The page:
* Sears, Whirlpool were sued over moldy washers
* U.S. Supreme Court lets consumers pursue class actions
By Lawrence Hurley and Jonathan Stempel
WASHINGTON/NEW YORK, Feb 24 The U.S. Supreme
Court gave consumers a victory on Monday by allowing them to
proceed with class-action lawsuits alleging that millions of
front-loading washing machines they bought suffered from mold or
By refusing to hear the appeals in three lawsuits, the court
allowed claims against Whirlpool Corp, Sears Holdings
Corp and a unit of Germany's BSH Bosch und Siemens
Hausgeraete GmbH to move forward as class actions in
Business groups such as the U.S. Chamber of Commerce and the
Association of Home Appliance Manufacturers had urged the
Supreme Court to hear the companies' appeals.
The court has in recent years cut back on the ability of
plaintiffs to pursue class actions, which can lead to bigger
jury awards and settlements than individual lawsuits, in cases
against AT&T Inc, Comcast Corp and Wal-Mart
At issue in the washing-machine cases was whether claims
about alleged defects in Whirlpool washers, Kenmore-brand
washers made for Sears by Whirlpool, and BSH Home Appliance Corp
washers were similar enough to be heard at the same time.
Consumers said that the machines did not clean themselves
properly, while the companies said only a small number of
machines had problems.
Whirlpool said in a statement that it would keep vigorously
defending against the lawsuits, which it called an "attack" on
"The facts remain unchanged: the vast majority of class
members have not been harmed and never will be," it said.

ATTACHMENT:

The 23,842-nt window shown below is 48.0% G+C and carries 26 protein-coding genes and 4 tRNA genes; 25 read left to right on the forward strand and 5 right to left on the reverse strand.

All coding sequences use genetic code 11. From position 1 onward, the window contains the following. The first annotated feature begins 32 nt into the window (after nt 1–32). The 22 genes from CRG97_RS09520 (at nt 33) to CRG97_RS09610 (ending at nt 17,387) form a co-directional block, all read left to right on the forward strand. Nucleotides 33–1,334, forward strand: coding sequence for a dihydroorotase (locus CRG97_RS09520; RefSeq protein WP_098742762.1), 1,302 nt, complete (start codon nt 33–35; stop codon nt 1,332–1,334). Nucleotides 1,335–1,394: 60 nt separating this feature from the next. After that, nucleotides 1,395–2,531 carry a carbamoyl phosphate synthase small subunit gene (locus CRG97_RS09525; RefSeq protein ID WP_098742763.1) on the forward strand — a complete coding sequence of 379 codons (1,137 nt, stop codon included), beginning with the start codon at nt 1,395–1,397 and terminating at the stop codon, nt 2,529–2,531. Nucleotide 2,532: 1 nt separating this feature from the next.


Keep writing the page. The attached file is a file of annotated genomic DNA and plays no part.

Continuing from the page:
Sears said in a statement that it disagreed with the
decision and that an "overwhelming majority" of owners of its
Kenmore front-loading washers were pleased with them.
BSH declined to comment.
Samuel Issacharoff, a New York University law professor who
represents Sears and Whirlpool consumers, called the court's
decision "a big win," adding: "There is nothing un-American
about manufacturers having to stand behind their products."
OPENING THE DOOR
The 6th U.S. Circuit Court of Appeals in Cincinnati and the
7th U.S. Circuit Court of Appeals in Chicago had allowed
consumers to pursue respective claims as groups against
Whirlpool in Ohio, and Sears in six U.S. states.
Those courts' initial rulings for the consumers were later
thrown out after the Supreme Court ruled for Comcast last March
over cable TV subscribers who accused it of overcharging them.
The court said the proposed Comcast class was too diverse.
The 6th Circuit and 7th Circuit nonetheless later ruled for
the washing-machine plaintiffs a second time.
Sears had said the 7th Circuit decision by Judge Richard
Posner "opens the door to class actions based on any
mass-produced product's failure to meet expectations of a
handful of consumers, no matter how few other buyers had the
Another appeals court, the 9th Circuit, had refused to let
BSH appeal a December 2012 ruling by a federal judge in Santa
Ana, California, allowing a class action against that company to
Whirlpool is based in Benton Harbor, Michigan; Sears in
Hoffman Estates, Illinois, and BSH Bosch in Munich.
The cases are BSH Home Appliances Corp v. Cobb et al,
13-138; Sears, Roebuck & Co v. Butler et al, 13-430, and
Whirlpool Corp v. Glazer et al, 13-431.